Photos by Terry Carr, Glen Bodie and Bryan King
Fifteen DNCBers enjoyed another glorious Monday morning of birding at Serpentine Wildlife Management Area. Check out photos on our DNCB Picasa link.
Only four (Glen, Terry, Mary-Pat and Sheila) met at and left from Petra’s at 7:30 a.m. Car-pooling nicely, they met the others who were waiting at the Serpentine Fen parking lot, except for one time-challenged veteran who obviously suffered from Grey Cup hang-over. While waiting for the recovering waif, the fourteen (previous four plus Ken & Anne, White Rock Al, local Serpentine expert Gareth, Jean, Bryan & Janet, Kirsten, Donna and Hey Jack – they love their names in print) toured the Barn next door in search of the often-seen Barn Owl. No luck, but they got good looks at both Ruby-and Golden-crowned Kinglets in the shrubs nearby. The lingering late-comer arrived to a sarcastic standing ovation as the group was entering the trail by the first Tower. Lots of activity in the bushes here including Purple Finches and a Bewick’s Wren. In the pond beneath the tower was a huge flock of over 50 beautiful Wood Ducks with some Mallards, which were also quite nice in their breeding plumage.
We continued toward the middle of the Park. A Northern Flicker, Downy Woodpecker, then a Marsh Wren then a Lincoln’s Sparrow caught our attention in the same bushes. In the big pond were lots of Canada Geese, American Wigeon, a few American Coots, Gadwall, Northern Pintails and Northern Shovellers, and a diving Pied-billed Grebe. Northern Harriers and Bald Eagles were often flying by and an occasional Red-tailed Hawk perched in a tree. One fly-by looked like a Rough-legged Hawk. When we got to the Serpentine River, a couple of Double-crested Cormorants were gorging fish down their gullets while Horned Grebes circled them.
Some Common Goldeneye were in the distance. A male Belted Kingfisher perched on a rock on shore was very persistent, and entertaining, as it banged the fish in its bill on the rock, for nearly 15 minutes. We assume he finally swallowed it. In the trees, a flock of Savannah Sparrows flitting about seemed unusual to us. We also saw flocks of more usual House Finches and American Goldfinches.
At the inland Tower, Bryan took the obligatory Group Photo. Green-winged Teal were in the pond below. Nearby in the river bend were a few Common Mergansers. We did not see a Northern Shrike, but a brilliant Eurasian Wigeon was a nice sighting near the former Oyster Bed farm.
Someone had put some seed on the trail which attracted a number of birds, including an American Tree Sparrow, probably our Bird of the Day.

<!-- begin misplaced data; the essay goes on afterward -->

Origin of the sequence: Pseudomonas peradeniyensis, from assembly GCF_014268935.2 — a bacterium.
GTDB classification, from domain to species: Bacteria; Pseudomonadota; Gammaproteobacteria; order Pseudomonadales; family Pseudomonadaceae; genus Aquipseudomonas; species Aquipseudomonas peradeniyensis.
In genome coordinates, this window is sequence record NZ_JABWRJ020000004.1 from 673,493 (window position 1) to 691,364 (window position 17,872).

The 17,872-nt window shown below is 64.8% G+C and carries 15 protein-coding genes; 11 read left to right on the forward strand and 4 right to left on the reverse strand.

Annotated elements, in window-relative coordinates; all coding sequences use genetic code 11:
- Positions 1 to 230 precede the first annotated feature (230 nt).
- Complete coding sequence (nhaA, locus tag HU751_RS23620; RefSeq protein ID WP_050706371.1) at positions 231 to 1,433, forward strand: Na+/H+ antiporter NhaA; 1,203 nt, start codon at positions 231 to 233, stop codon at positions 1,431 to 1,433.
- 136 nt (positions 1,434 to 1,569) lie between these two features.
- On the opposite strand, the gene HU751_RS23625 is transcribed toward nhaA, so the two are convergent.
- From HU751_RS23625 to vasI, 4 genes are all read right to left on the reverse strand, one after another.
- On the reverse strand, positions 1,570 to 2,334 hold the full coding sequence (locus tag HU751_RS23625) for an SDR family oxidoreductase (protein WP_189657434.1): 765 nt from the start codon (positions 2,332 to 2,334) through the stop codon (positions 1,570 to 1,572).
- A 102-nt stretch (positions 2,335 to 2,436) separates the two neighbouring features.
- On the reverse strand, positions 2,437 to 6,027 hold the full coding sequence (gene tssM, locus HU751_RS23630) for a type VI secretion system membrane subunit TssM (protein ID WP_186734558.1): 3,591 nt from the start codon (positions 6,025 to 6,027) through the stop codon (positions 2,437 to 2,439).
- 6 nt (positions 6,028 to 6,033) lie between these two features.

I didn’t get a good look at it, but others did as the photos on our Picasa site clearly show. We also got good looks at other Sparrow species including, White- and Golden-crowned, Song and Fox. Juncos, Towhees, Red-winged Blackbirds, Starlings and other common birds were there too; there may have been a Brown-headed Cowbird. Gareth identified a flock (6) of White-fronted Geese flying by which I thought were a sub-species of Canada Geese. Also a small flock of Trumpeter Swans flew by glistening in the sunlight.
Then, thousands of waterfowl were raised over the Bay in the distance and we talked about checking them out later at Mud Bay Park, but alas, we didn’t have time. We wandered back to the parking lot, enjoyed some of White Rock Al’s left-over Halloween nuts and Jean’s chocolates, but no PB sandwiches (hope PB Lorna returns soon) or beer, again. Approaching Noon, we shared a bit more inane conversation, then left for home.
Instead of home for me, I went to Reifel with my kids and grand-daughter. Between hand-feeding the Chickadees and Sandhill Cranes, we saw hundreds of Shorebirds and Waterfowl, up close and personal, including a neat female Ring-necked Duck. Also met lots of Nats including Joanne and Marty, Kitty, and Jonathan & Lorraine there; hope Jonathan shares his American Bittern and Peregrine Falcon photos on our Picasa site. About 10,000 Snow Geese were feeding in a field near Reifel entrance.
Next Monday, December 2, we will have an “away” outing to Cates Park near Deep Cove in North Vancouver. It’s a new destination for me, so hopefully Roger and others will lead us. After leaving Petra’s at 7:30 a.m. depending on traffic, I expect we will meet at the Cates Park entrance around 8:30 a.m. (see GOOGLE map)
As always, comments encouraged, and if you’re sick of receiving these annoying missives, let me know. Cheers: Tom
Tom Bearss, President, Delta Naturalists’ Society